Comments

Popular posts from this blog

The Mission Five Years Ago, And Today

I have spent the night the past two weeks plus at the Union Gospel Mission and am having an excellent time of it -- not only regards to sleeping in the dorm that the mission has, but also listening to the sermons that are delivered in the early evening. The Christmas music that is performed is also splendid. [And the food -- the FOOD -- has been fantastic during my stay so far! A happier Tom there couldn't be.] I chatted with a pal last night about The Mish – about how things were about five years ago when we both used the mission’s services frequently, and how thing are, today.
Five years ago, there were a lot scuffles between the guys when the front gate was opened in the early afternoon and in the area near the contact window there were some brawls as guys fought over where guys were in line to get a bed in the dorm.
Nowadays, however, the mission is very much a peaceful place both on the grounds of the facility and and out on the street.
I do not know what transformative eve…

Homeless Sacramentans lose case that would have given them the right to set up outdoor camping

8/11/13 I certainly give attorneys Mark Merin and Cat Williams credit for pursuing a case against the city of Sacramento to give homeless Sacramentans the right to set up tents and a campsite. I wanted them to win their case, but they didn't. They lost it.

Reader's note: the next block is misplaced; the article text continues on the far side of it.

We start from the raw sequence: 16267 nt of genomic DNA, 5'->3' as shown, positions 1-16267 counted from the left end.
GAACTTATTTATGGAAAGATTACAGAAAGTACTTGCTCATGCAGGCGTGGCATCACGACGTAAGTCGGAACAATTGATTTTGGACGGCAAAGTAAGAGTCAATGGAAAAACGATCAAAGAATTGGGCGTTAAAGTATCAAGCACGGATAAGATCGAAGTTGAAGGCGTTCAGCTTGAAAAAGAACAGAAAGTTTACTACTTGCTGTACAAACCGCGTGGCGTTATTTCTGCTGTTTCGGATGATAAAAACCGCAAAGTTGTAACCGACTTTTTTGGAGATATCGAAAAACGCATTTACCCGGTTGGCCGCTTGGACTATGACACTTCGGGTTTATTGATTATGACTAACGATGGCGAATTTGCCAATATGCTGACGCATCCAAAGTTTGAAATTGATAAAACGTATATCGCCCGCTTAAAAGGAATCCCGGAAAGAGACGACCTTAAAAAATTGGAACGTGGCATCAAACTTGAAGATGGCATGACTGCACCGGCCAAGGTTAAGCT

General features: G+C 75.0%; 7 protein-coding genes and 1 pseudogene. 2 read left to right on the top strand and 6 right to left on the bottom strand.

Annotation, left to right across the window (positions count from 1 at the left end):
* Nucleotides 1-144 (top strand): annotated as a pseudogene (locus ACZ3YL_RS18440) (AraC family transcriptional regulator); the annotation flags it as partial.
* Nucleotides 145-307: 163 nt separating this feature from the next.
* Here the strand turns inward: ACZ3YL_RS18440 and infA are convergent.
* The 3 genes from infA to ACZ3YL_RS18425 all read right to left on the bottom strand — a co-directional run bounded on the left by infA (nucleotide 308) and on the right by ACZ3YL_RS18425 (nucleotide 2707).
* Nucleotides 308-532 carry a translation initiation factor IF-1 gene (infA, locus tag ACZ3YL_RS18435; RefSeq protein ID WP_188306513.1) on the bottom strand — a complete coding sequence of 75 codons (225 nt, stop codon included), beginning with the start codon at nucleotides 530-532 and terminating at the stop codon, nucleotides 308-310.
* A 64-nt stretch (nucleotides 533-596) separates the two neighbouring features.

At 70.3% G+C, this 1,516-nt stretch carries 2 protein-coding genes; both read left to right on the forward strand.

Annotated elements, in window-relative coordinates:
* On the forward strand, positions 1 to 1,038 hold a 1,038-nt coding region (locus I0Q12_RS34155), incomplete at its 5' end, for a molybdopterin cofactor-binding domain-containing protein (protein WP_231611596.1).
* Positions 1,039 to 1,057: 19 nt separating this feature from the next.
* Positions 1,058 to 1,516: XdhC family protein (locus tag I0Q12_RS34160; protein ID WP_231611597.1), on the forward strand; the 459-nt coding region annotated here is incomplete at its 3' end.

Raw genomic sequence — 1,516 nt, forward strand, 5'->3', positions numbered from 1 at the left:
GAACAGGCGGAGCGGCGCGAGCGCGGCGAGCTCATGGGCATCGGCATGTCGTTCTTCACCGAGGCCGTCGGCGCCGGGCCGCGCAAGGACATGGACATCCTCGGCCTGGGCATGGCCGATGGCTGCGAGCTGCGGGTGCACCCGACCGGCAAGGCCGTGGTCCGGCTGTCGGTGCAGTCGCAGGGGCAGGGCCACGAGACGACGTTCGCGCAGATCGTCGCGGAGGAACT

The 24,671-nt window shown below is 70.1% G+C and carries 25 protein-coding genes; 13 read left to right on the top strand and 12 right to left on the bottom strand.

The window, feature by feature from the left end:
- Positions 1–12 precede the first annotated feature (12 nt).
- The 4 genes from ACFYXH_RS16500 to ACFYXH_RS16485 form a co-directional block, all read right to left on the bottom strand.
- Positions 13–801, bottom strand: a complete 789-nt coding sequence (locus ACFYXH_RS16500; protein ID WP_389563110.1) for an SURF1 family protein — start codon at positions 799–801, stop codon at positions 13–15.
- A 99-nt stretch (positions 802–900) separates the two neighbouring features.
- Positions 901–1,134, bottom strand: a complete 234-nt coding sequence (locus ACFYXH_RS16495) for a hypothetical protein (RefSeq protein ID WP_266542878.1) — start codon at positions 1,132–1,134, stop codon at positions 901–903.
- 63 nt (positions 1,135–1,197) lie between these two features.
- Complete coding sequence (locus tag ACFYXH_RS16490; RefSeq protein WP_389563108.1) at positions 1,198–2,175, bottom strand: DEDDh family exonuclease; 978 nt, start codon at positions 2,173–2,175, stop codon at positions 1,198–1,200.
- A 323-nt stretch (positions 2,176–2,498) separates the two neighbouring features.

BUT, it is also necessary to look at the particulars of the case that Merin and Williams brought and see that the situation underlying the court case was not very compelling.

During the period eight years ago when 22 homeless campers set up their tents and brought in supplies to Mark Merin's vacant lot at C Street, near 12th, there was loud noise and plenty of other mayhem. Drug dealers were on the street encouraging buys from the campers. The Hernandez couple that lived in a house nearby were constantly being taunted by the campers, disrupting their lives.

Per always with Safe Ground camps, calm was deserted for the sake of boisterousness.

Leader John Kraintz and the other Safe Grounders would claim to have signed strict a…

After a Three-Month Hiatus, a Fall from a Ladder & a Broken Wrist, Evangelist Jimmy Roughton Returns to Union Gospel Mission to Preach

After being away from Union Gospel Mission for a quarter of a year, Jimmy Roughton returned to preach at UGM on the cold night of December 13 -- despite suffering [a little? a lot? dunno.] from a fall from a ladder that likely immediately preceded a significant injury (a wrist that was broken).


It was good to see his group from Capital Free Will Baptist Church up on the pulpit, with Roughton rough-and-ready to seduce and inspire the happily-captivate crowd at UGM.


Roughton told us in his opening words that he was now in his 27th year coming to the mission.

I recall the first preaching I had heard from Roughton on June 13, 2009. At that time and up to the current time, Roughton is the only preacher I had ever heard evoke Pascal's Wager -- which is something he would do, occasionally thereafter at the mission. He would evoke Pascal's wager, yet again, last night [12/13/17].


Pascal's wager

Last night, Jimmy evoked Pascal's Wager. He did so near the end of his talk, citing …